In 2016 and 2017, in response to small attacks by the Arakan Rohingya Salvation Army, Myanmar’s armed forces launched “area clearance operations” against the Rohingya minority in Rakhine State—a response the U.S. government has called ethnic cleansing. This report explores the structure, training, and ethos of Myanmar’s armed forces to clarify the implications and challenges of, and the prospects for, finding constructive ways forward as well as an accounting for the past. Drawing on an in-depth review of the literature, extensive field experience, and interviews, the report is published by the United States Institute of Peace as part of its effort to inform policy and strategies on managing violent conflict. The views expressed in this report are those of the author, and do not necessarily reflect the views of USIP.

Summary

  • It has long been argued that Myanmar’s armed forces, or Tatmadaw, should be held legally accountable for a wide range of offenses against the Myanmar population.
  • These concerns were highlighted in 2016 and 2017, after the armed forces and national police launched “area clearance operations” against the Muslim Rohingya minority in Rakhine State. More than seven hundred thousand refugees were driven into Bangladesh, prompting renewed calls for Myanmar to be brought before an international court, charged with crimes against humanity, including ethnic cleansing and genocide.
  • The security forces claim that they were responding to threats to Myanmar’s unity, stability, and sovereignty from Islamist terrorists. Accordingly, they implemented a comprehensive strategy to deprive the militants of food, funds, intelligence, and recruits. Many observers, however, believe the Tatmadaw’s long-term aim is to expel all Rohingyas from Rakhine State.
  • Should this matter ever come before an international court, many issues would need to be considered. Most relate directly to the atrocities perpetrated against the Rohingyas. However, the tribunal would also need to consider the Tatmadaw’s organization and structure, its training and ethos, and—most important—command and control issues.
  • The Tatmadaw is an effective military organization with a hierarchical structure. In asking the question of who is responsible for the behavior of troops in the field, the easy answer is the commander-in-chief of defense services. In practice, however, the exercise of military power in Myanmar is more complicated.
  • There are in effect two Tatmadaws. One operates according to formal structures and regulations, and emphasizes patriotism, professionalism, and personal integrity. The other operates from day to day according to a more informal set of rules that allows for considerable flexibility, including in the observance of humanitarian law.
  • Many observers believe that human rights abuses in Myanmar are official policy. They argue that troops are ordered to commit them as deliberate acts of psychological warfare, to undermine the morale of opposing forces, intimidate noncombatants, or force them to leave contested areas. They claim that atrocities like rape are used as weapons of war.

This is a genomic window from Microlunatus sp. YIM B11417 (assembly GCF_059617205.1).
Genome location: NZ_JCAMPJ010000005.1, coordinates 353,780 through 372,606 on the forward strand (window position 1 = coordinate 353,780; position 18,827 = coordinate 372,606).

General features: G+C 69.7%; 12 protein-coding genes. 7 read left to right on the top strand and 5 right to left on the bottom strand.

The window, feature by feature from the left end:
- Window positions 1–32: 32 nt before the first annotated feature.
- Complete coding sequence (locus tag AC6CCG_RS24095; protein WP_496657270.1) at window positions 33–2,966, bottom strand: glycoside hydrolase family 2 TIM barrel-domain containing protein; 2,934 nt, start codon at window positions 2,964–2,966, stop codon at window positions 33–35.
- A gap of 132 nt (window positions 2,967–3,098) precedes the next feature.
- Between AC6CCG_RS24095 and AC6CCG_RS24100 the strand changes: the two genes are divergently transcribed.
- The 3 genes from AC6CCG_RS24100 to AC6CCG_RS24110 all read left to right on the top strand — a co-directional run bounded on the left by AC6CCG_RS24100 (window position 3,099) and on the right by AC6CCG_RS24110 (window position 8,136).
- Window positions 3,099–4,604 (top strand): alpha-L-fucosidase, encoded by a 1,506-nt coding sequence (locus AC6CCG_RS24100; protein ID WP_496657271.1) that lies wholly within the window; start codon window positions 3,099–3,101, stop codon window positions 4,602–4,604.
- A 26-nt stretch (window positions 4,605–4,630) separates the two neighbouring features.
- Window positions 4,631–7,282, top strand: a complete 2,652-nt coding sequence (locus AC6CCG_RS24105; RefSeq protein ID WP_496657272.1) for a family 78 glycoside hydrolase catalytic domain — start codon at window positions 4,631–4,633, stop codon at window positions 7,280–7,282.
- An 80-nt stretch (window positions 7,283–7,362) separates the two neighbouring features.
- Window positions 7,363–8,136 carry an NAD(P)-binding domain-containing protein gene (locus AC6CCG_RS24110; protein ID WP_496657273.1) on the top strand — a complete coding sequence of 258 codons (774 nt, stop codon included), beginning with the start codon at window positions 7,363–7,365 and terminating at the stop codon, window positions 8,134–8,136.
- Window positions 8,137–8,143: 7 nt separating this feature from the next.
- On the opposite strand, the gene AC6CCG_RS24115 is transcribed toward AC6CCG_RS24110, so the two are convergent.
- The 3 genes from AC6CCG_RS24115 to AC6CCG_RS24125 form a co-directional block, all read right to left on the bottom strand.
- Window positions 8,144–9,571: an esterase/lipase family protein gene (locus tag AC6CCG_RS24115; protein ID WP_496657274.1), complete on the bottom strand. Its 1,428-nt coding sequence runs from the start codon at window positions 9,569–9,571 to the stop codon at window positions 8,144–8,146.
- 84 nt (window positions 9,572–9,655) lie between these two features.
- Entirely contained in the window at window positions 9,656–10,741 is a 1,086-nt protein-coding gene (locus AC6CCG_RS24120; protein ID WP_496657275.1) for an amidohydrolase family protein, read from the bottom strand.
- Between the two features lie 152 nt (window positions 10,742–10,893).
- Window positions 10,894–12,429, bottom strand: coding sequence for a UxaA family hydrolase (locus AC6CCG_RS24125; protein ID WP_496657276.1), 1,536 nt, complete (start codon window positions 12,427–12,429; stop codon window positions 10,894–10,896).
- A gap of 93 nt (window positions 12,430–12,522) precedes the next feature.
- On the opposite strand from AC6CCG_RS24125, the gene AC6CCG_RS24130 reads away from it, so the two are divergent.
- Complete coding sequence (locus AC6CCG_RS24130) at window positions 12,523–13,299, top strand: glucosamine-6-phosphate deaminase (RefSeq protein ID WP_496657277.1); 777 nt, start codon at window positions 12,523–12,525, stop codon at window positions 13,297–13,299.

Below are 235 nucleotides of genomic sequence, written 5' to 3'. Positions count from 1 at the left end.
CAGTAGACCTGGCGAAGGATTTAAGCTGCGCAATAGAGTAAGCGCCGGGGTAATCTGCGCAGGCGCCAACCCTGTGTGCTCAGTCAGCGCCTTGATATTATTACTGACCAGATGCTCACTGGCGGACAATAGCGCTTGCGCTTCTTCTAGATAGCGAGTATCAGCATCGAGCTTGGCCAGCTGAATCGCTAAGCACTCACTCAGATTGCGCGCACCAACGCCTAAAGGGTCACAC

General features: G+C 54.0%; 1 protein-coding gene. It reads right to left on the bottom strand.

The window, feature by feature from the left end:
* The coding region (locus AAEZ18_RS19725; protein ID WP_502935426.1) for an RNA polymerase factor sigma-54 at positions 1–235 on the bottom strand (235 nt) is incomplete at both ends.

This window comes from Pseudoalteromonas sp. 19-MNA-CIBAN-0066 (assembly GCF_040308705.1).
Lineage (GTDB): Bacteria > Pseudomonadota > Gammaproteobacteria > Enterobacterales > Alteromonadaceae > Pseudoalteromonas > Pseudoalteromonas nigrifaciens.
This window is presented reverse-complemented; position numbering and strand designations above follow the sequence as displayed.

• Uncovering abuses in Myanmar is not difficult, but obtaining hard evidence of troops being ordered to commit them is. This is not surprising, but it argues for caution in claiming that state terror is routinely used to achieve strategic goals. Even if specific orders are not given, however, the Tatmadaw’s failure to punish those guilty of such crimes must encourage them.
  • The latest campaign against the Rohingyas has been a disaster for everyone. The Rohingyas have suffered most, but Aung San Suu Kyi, her government, the security forces, and the people of Myanmar have all lost, in different ways. Despite the high hopes that followed the 2015 elections, the country has stepped back into its dark past. This poses real challenges for the international community.
  • All Myanmar governments have resisted external pressures to adopt or adapt particular policies. This is unlikely to change. Indeed, with regard to the Rohingyas, a rare consensus between the government, armed forces, and civil population can only strengthen Naypyidaw’s determination to decide its own agenda and timetable for any changes.
  • Unless attitudes in Myanmar shift significantly, a fair and durable solution to the Rohingya crisis, let alone a full legal accounting for past events, will remain a distant prospect.

About the Report

In the wake of the 2016 and 2017 “area clearance operations” against the Rohingya minority in Myanmar’s Rakhine State, this report explores the structure, training, and ethos of the Myanmar armed forces to clarify the implications and challenges of, as well as the prospects for, a solution and an accounting for past events. Drawing on an in-depth review of the literature, extensive field experience, and interviews, the report is produced by the Asia Center at the United States Institute of Peace (USIP) as part of its effort to inform policy and strategies on managing violent conflict.

About the Author

An adjunct associate professor at the Griffith Asia Institute, Griffith University, in Brisbane, Australia, Andrew Selth has studied international security issues and Asian affairs for forty-five years as a diplomat, strategic intelligence analyst, and research scholar. He has published seven books and more than fifty peer-reviewed works, most of them about Myanmar and related subjects. He has also contributed to the public debate with numerous articles and reports and in online forums.

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